Glucagon Receptor Signaling and Lipid Metabolism

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Glucagon is secreted from the pancreatic alpha cells upon hypoglycemia and stimulates hepatic glucose production. Type 2 diabetes is associated with dysregulated glucagon secretion, and increased glucagon concentrations contribute to the diabetic hyperglycemia. Antagonists of the glucagon receptor have been considered as glucose-lowering therapy in type 2 diabetes patients, but their clinical applicability has been questioned because of reports of therapy-induced increments in liver fat content and increased plasma concentrations of low-density lipoprotein. Conversely, in animal models, increased glucagon receptor signaling has been linked to improved lipid metabolism. Glucagon acts primarily on the liver and by regulating hepatic lipid metabolism glucagon may reduce hepatic lipid accumulation and decrease hepatic lipid secretion. Regarding whole-body lipid metabolism, it is controversial to what extent glucagon influences lipolysis in adipose tissue, particularly in humans. Glucagon receptor agonists combined with glucagon-like peptide 1 receptor agonists (dual agonists) improve dyslipidemia and reduce hepatic steatosis. Collectively, emerging data support an essential role of glucagon for lipid metabolism.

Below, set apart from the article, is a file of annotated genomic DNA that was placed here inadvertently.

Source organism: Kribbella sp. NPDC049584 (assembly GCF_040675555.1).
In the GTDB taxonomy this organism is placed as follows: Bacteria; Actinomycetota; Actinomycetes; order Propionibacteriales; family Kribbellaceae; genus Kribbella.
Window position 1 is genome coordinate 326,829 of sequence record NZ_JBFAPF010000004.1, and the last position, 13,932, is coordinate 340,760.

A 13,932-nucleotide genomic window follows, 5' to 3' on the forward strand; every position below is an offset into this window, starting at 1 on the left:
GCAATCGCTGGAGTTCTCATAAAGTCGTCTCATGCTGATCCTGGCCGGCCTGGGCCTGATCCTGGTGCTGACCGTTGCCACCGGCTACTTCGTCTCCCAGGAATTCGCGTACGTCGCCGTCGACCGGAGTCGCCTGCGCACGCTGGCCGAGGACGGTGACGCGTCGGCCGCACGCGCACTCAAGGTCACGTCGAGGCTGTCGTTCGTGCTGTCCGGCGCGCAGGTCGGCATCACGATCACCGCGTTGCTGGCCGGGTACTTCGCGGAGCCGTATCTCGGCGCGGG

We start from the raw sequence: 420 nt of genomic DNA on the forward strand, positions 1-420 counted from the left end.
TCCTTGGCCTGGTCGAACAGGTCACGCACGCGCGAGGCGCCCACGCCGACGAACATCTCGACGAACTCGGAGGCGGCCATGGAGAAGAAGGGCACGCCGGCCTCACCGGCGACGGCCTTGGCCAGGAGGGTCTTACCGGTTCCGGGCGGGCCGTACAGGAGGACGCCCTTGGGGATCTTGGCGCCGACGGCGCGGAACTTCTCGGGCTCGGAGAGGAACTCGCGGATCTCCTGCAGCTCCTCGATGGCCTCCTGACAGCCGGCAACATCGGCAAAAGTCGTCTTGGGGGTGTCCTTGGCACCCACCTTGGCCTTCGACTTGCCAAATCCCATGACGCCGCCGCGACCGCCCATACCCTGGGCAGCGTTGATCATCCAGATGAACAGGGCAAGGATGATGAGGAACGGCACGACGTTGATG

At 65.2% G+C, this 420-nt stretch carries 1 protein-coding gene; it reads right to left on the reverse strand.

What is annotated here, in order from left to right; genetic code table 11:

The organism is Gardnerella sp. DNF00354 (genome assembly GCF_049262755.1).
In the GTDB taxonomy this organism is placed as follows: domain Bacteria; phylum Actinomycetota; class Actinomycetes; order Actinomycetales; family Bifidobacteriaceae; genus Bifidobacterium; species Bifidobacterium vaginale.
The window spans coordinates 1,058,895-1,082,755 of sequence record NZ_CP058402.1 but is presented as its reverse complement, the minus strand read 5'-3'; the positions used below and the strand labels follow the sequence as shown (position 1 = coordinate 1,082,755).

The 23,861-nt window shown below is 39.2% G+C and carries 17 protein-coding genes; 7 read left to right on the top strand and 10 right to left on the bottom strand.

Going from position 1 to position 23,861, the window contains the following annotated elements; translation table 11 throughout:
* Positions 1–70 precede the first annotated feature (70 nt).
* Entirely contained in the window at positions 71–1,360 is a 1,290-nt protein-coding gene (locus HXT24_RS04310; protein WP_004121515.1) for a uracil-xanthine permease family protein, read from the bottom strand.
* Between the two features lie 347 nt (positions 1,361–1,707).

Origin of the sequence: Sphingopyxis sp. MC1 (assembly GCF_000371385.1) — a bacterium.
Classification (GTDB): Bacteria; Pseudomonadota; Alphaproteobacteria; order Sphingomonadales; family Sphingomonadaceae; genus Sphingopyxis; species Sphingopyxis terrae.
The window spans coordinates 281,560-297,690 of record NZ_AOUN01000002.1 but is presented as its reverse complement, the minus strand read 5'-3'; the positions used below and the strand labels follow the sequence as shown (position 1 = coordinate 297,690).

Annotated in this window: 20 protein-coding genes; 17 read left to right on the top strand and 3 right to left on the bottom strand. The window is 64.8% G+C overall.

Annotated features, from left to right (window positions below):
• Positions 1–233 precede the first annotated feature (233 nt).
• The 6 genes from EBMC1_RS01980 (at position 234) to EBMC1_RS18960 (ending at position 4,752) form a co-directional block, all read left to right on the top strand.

TidsskriftFrontiers in Physiology
Antal sider11
StatusUdgivet - 2019

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